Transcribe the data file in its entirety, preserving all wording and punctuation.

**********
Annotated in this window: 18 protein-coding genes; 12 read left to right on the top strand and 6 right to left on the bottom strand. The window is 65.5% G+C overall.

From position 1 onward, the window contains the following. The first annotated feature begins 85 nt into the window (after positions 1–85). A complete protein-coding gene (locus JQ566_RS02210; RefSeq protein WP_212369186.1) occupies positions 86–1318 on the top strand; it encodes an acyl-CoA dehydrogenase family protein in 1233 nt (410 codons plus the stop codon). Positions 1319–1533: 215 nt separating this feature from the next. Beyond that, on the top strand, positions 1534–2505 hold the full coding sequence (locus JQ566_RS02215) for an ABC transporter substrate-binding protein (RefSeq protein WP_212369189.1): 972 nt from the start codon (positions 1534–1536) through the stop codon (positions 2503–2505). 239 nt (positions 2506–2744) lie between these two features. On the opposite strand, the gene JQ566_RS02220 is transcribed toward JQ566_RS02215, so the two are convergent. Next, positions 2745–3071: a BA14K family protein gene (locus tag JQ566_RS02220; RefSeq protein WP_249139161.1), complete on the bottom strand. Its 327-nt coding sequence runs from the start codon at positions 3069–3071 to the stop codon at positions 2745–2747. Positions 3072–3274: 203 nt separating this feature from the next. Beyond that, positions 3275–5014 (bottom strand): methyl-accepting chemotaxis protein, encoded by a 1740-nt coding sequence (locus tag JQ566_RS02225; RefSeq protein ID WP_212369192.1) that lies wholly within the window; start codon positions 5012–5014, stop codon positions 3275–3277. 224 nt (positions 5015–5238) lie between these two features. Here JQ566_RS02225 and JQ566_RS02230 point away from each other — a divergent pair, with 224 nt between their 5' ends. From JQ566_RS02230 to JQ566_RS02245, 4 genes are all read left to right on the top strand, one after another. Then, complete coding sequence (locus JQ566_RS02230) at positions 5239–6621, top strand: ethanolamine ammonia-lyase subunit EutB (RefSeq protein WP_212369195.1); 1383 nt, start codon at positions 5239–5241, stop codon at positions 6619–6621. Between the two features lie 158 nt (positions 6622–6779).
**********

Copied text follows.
Annotated in this window: 18 protein-coding genes; 12 read left to right on the top strand and 6 right to left on the bottom strand. The window is 65.5% G+C overall.

From position 1 onward, the window contains the following. The first annotated feature begins 85 nt into the window (after positions 1–85). A complete protein-coding gene (locus JQ566_RS02210; RefSeq protein WP_212369186.1) occupies positions 86–1318 on the top strand; it encodes an acyl-CoA dehydrogenase family protein in 1233 nt (410 codons plus the stop codon). Positions 1319–1533: 215 nt separating this feature from the next. Beyond that, on the top strand, positions 1534–2505 hold the full coding sequence (locus JQ566_RS02215) for an ABC transporter substrate-binding protein (RefSeq protein WP_212369189.1): 972 nt from the start codon (positions 1534–1536) through the stop codon (positions 2503–2505). 239 nt (positions 2506–2744) lie between these two features. On the opposite strand, the gene JQ566_RS02220 is transcribed toward JQ566_RS02215, so the two are convergent. Next, positions 2745–3071: a BA14K family protein gene (locus tag JQ566_RS02220; RefSeq protein WP_249139161.1), complete on the bottom strand. Its 327-nt coding sequence runs from the start codon at positions 3069–3071 to the stop codon at positions 2745–2747. Positions 3072–3274: 203 nt separating this feature from the next. Beyond that, positions 3275–5014 (bottom strand): methyl-accepting chemotaxis protein, encoded by a 1740-nt coding sequence (locus tag JQ566_RS02225; RefSeq protein ID WP_212369192.1) that lies wholly within the window; start codon positions 5012–5014, stop codon positions 3275–3277. 224 nt (positions 5015–5238) lie between these two features. Here JQ566_RS02225 and JQ566_RS02230 point away from each other — a divergent pair, with 224 nt between their 5' ends. From JQ566_RS02230 to JQ566_RS02245, 4 genes are all read left to right on the top strand, one after another. Then, complete coding sequence (locus JQ566_RS02230) at positions 5239–6621, top strand: ethanolamine ammonia-lyase subunit EutB (RefSeq protein WP_212369195.1); 1383 nt, start codon at positions 5239–5241, stop codon at positions 6619–6621. Between the two features lie 158 nt (positions 6622–6779).